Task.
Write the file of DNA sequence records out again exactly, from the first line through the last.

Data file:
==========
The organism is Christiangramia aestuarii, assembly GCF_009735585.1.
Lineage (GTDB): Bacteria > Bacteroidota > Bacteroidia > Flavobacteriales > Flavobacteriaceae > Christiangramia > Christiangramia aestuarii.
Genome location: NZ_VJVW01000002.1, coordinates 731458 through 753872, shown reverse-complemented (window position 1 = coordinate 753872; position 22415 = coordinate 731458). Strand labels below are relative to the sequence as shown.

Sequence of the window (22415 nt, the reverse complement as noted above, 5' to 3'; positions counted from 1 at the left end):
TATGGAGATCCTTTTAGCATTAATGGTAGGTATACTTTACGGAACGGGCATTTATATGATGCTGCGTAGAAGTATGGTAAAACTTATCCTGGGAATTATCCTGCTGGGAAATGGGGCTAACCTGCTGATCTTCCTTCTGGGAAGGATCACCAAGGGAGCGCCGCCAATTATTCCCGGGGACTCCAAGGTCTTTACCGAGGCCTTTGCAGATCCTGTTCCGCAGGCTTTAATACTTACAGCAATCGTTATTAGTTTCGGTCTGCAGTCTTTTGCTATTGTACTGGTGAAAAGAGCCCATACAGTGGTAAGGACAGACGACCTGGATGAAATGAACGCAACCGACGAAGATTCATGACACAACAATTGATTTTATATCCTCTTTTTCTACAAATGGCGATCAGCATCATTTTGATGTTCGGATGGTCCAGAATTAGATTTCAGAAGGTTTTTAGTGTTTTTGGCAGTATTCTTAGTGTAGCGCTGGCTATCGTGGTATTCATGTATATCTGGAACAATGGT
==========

The organism is Christiangramia aestuarii, assembly GCF_009735585.1.
Lineage (GTDB): Bacteria > Bacteroidota > Bacteroidia > Flavobacteriales > Flavobacteriaceae > Christiangramia > Christiangramia aestuarii.
Genome location: NZ_VJVW01000002.1, coordinates 731458 through 753872, shown reverse-complemented (window position 1 = coordinate 753872; position 22415 = coordinate 731458). Strand labels below are relative to the sequence as shown.

Sequence of the window (22415 nt, the reverse complement as noted above, 5' to 3'; positions counted from 1 at the left end):
TATGGAGATCCTTTTAGCATTAATGGTAGGTATACTTTACGGAACGGGCATTTATATGATGCTGCGTAGAAGTATGGTAAAACTTATCCTGGGAATTATCCTGCTGGGAAATGGGGCTAACCTGCTGATCTTCCTTCTGGGAAGGATCACCAAGGGAGCGCCGCCAATTATTCCCGGGGACTCCAAGGTCTTTACCGAGGCCTTTGCAGATCCTGTTCCGCAGGCTTTAATACTTACAGCAATCGTTATTAGTTTCGGTCTGCAGTCTTTTGCTATTGTACTGGTGAAAAGAGCCCATACAGTGGTAAGGACAGACGACCTGGATGAAATGAACGCAACCGACGAAGATTCATGACACAACAATTGATTTTATATCCTCTTTTTCTACAAATGGCGATCAGCATCATTTTGATGTTCGGATGGTCCAGAATTAGATTTCAGAAGGTTTTTAGTGTTTTTGGCAGTATTCTTAGTGTAGCGCTGGCTATCGTGGTATTCATGTATATCTGGAACAATGGT